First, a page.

First things first: It’s daylight saving time, not savings. It’s a time that comes around twice a year where we must set our clocks forward one hour in March and set them back one hour in November.
Hence the familiar terms “spring forward” and “fall back.” Proposition 7, however, has proposed to eliminate DST.
Sacramento is known to be “America’s Farm to Fork Capital,” so what does this mean for the farmers? It was once believed that DST was created to benefit farmers, but contrary to popular belief, a farmer’s day is started with the sun, not the time of day.
I can admit, I was a believer of that myth!
On the brighter side, voting yes on Prop 7 would mean less time and more schedule adjusting for weeks. Children wouldn’t have to go to school in the dark during the winter seasons, among other hazardous issues that come into play each year with the time change.
Not to mention the DST makes you feel like you need to be in the house at 4:30 p.m. and your body feels like you should be in bed by 6 p.m.
If shorter days in the fall and longer days in the summer naturally occur, what would we really be missing without daylight saving?
Is it that we’ve become so accustomed to DST, that the thought of not having it seems weird?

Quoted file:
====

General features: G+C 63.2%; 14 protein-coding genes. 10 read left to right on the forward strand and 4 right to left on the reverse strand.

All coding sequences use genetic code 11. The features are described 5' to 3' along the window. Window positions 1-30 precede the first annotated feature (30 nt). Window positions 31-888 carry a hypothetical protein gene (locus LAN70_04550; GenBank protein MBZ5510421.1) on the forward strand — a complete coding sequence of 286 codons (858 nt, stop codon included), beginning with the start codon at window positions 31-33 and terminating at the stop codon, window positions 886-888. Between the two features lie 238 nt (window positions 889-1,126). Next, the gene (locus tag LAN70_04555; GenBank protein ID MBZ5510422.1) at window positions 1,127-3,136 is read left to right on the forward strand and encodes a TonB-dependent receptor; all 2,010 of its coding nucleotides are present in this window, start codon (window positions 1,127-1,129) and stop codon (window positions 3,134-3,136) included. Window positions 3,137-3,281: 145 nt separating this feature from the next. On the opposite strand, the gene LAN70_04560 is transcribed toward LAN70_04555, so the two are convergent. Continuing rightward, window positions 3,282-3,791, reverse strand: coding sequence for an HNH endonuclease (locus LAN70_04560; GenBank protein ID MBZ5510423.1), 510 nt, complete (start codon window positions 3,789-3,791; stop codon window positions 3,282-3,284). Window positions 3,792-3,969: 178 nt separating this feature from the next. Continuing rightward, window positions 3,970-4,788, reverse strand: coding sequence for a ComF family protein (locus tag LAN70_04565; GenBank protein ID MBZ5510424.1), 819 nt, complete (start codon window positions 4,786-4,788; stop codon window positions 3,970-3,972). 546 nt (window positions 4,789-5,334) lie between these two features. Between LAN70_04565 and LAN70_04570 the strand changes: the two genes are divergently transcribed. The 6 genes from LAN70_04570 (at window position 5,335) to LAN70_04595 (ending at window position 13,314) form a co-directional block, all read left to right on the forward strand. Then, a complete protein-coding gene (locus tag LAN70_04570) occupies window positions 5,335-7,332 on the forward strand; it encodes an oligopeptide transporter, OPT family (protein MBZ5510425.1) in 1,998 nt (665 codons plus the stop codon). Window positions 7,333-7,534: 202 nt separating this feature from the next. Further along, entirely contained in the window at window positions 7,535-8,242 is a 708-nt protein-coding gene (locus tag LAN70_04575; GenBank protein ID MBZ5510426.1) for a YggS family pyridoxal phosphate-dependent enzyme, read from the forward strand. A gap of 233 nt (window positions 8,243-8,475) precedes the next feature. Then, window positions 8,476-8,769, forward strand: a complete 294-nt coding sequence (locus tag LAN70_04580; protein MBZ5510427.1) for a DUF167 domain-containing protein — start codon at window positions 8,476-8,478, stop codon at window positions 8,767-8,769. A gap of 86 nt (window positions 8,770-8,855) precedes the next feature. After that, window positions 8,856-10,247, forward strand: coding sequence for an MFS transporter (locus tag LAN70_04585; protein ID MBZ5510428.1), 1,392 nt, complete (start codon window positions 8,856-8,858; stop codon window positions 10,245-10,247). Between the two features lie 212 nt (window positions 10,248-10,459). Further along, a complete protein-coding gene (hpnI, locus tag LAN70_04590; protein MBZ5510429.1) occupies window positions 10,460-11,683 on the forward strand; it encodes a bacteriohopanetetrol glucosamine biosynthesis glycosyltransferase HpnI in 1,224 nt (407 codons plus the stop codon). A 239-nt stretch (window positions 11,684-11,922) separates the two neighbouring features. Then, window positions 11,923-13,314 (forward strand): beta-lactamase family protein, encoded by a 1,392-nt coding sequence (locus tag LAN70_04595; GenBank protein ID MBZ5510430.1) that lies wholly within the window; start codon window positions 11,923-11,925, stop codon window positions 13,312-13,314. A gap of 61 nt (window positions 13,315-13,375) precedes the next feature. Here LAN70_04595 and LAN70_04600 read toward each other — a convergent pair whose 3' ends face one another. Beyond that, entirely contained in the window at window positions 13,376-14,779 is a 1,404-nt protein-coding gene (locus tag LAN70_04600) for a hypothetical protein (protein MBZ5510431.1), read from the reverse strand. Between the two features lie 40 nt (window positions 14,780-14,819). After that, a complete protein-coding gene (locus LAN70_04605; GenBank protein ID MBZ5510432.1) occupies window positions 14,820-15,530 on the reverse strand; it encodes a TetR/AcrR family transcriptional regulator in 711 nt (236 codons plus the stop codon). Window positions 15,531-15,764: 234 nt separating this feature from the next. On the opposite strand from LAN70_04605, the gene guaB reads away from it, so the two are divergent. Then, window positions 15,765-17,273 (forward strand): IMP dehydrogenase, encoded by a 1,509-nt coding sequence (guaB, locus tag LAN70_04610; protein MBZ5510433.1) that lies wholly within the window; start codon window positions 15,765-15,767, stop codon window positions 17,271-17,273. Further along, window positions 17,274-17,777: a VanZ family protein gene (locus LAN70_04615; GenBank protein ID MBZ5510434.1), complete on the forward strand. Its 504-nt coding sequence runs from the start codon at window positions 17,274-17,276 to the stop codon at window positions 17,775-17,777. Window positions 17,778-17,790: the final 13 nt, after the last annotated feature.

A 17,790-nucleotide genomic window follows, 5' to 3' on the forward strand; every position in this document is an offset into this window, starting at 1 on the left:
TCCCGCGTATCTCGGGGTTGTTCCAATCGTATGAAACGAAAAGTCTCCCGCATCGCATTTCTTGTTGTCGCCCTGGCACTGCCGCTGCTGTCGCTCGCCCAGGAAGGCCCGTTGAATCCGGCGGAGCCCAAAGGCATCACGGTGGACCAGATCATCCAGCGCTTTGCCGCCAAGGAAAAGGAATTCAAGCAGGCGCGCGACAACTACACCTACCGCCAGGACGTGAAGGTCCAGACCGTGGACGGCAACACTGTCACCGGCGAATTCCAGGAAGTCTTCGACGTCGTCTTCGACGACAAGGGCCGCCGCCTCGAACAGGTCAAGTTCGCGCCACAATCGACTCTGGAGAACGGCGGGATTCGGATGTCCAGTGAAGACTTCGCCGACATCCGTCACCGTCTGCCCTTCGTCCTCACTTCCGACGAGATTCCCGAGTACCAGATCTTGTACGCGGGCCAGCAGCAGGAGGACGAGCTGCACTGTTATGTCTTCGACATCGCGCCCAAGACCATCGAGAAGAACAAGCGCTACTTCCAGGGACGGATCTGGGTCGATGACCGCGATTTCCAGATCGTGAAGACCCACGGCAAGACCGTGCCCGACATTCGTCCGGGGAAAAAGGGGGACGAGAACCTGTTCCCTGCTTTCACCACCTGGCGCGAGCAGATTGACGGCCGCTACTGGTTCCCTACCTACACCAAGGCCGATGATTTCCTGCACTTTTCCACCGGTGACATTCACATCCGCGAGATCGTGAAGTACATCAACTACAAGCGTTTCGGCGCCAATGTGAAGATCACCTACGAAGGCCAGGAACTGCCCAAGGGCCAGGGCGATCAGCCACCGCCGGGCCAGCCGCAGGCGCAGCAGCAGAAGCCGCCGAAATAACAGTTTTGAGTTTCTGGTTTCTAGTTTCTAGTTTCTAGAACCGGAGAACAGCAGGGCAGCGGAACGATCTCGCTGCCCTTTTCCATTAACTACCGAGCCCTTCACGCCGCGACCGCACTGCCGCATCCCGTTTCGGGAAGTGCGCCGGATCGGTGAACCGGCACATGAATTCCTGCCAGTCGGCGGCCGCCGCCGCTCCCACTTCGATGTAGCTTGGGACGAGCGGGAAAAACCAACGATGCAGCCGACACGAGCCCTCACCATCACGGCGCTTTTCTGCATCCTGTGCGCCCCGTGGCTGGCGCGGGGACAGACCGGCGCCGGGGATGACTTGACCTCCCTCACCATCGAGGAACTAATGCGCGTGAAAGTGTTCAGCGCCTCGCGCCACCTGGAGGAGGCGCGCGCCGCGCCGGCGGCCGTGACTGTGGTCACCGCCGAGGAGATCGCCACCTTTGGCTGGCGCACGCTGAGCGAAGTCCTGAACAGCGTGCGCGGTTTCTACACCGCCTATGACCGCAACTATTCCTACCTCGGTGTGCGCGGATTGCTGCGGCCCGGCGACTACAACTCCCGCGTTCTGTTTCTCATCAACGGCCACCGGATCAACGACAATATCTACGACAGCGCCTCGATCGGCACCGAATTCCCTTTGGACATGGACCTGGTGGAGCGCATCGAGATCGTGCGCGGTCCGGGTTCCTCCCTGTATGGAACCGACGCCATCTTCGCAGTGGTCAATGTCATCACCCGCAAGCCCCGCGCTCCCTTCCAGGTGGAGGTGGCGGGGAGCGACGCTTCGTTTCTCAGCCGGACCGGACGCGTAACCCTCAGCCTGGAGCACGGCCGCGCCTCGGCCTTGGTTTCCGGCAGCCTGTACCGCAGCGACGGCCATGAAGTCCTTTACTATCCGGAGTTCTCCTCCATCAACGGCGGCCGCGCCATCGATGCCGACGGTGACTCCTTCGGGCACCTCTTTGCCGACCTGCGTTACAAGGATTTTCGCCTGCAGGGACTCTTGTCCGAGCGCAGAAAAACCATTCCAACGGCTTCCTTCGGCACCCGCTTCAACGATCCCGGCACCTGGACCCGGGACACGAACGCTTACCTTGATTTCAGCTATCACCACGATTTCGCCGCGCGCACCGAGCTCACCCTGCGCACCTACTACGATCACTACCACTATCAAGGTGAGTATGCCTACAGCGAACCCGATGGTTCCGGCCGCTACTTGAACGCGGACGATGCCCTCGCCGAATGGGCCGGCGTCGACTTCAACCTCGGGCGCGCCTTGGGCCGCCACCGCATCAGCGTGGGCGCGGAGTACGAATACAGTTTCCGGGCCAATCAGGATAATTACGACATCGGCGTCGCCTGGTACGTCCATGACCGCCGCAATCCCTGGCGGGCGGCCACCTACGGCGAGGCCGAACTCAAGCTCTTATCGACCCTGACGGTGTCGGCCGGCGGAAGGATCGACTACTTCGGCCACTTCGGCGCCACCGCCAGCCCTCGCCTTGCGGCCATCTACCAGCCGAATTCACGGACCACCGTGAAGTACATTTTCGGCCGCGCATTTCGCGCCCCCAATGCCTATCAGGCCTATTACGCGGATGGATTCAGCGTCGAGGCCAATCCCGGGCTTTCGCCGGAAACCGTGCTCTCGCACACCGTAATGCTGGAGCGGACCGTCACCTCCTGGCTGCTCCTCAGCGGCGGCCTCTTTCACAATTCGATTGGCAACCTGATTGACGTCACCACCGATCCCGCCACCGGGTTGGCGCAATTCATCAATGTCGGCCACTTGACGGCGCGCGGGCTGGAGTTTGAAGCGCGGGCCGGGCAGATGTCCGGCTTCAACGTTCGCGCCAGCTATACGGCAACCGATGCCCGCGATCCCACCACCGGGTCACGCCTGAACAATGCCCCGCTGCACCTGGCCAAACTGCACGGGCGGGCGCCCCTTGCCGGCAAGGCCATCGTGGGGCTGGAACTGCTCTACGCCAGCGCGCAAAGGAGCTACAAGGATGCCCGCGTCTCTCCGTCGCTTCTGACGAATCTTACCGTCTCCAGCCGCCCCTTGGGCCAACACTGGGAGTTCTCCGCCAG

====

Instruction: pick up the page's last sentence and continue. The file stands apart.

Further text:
If you’re anyone like myself and didn’t even know that DST was something that could just be changed or eliminated with a vote, then you get it.
States like Arizona and Hawaii don’t have DST.
More states including California and Florida are on their way to not have DST as well.
Originally, I felt strongly about keeping DST but weighing the pros and cons, and realizing the sensible reasoning that with or without setting my clock forward or backward, the days will naturally get shorter in the fall and stay light longer in the summer regardless.
We wouldn’t be missing anything at all, just the routine of something we’ve been doing all our lives.
Change comes in all forms and cancelling DST is one of them. It’s funny to think that one day we can look back and say, “I remember when we had daylight saving time and had to reset our clocks twice a year.”